Format

Send to

Choose Destination
Ann Allergy Asthma Immunol. 2000 May;84(5):539-41.

Circulating ICAM-1 levels in bronchial asthma and the effect of inhaled corticosteroids.

Author information

1
Social Security Children's Hospital, Ankara, Turkey.

Abstract

BACKGROUND:

Even mild asthma has an inflammatory component. Intercellular adhesion molecule-1 (ICAM-1) plays an important role in inflammation. Higher levels of circulating ICAM-1 (cICAM-1) in sera may reflect the upregulation of ICAM-1 expression in allergic inflammation.

OBJECTIVE:

The aim of this study was to assess cICAM-1 levels in children with atopic bronchial asthma and to determine the effects of inhaled glucocorticoids on cICAM-1 levels.

METHODS:

The study group consisted of 25 children with moderate atopic bronchial asthma with a mean age of 9.9 +/- 4.2 years, and the control group consisted of 18 healthy children with a mean age of 9.6 +/- 2.6 years. Serum cICAM-1 levels and pulmonary function tests were measured. The patients were treated 2 months with inhaled budesonide 400 to 800 microg (mean 440 microg) per day. After this treatment, cICAM-1 levels and pulmonary function tests were compared with pretreatment levels. The pretreatment cICAM-1 values were compared with healthy control group.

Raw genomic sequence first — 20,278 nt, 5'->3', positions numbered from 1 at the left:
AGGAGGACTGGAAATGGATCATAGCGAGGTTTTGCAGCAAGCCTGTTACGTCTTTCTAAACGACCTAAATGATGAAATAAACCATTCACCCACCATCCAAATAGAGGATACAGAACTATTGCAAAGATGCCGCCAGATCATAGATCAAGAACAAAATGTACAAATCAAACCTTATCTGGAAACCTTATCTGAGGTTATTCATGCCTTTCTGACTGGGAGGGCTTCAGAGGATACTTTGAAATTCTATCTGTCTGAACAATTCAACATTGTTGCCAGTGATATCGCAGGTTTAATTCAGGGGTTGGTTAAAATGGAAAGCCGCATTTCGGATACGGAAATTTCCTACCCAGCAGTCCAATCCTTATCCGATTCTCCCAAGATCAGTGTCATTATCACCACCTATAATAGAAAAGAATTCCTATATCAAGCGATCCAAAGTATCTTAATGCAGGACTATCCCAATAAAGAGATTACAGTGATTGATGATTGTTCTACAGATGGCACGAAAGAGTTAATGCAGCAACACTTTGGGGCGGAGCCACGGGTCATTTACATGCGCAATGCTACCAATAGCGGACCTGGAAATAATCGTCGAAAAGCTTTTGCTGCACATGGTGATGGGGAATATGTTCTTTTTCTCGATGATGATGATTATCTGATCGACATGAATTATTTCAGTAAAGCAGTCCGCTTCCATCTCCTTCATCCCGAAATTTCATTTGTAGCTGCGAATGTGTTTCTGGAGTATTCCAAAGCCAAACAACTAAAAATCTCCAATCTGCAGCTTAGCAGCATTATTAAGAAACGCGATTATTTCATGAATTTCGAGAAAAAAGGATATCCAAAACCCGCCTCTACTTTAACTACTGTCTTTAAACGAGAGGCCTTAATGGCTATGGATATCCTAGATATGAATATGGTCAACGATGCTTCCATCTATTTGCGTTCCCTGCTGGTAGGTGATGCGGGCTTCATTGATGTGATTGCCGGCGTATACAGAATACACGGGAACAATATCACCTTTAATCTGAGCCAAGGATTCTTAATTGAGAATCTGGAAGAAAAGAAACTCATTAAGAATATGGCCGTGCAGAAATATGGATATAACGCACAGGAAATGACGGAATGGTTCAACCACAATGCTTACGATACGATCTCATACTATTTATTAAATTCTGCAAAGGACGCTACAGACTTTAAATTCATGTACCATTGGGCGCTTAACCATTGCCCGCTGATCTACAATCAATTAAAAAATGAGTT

RESULTS:

The initial cICAM-1 levels of the patient group were significantly higher than the cICAM-1 levels of the control group (P = .001). The post-treatment cICAM-1 levels of the patient group were significantly lower than the pretreatment values (P = .007). Pulmonary function test results (FEV1, FEF25-75, and PEFR) rose significantly with the treatment in patients (P < .05).

CONCLUSION:

This study revealed the presence of inflammation in children with even moderate atopic asthma as reflected with elevated levels of cICAM-1 levels, which decreased following corticosteroid treatment as a result of decreased inflammation.

PMID:
10831009
DOI:
10.1016/S1081-1206(10)62519-7
[Indexed for MEDLINE]

Supplemental Content

Full text links

Icon for Elsevier Science
Loading ...
Support Center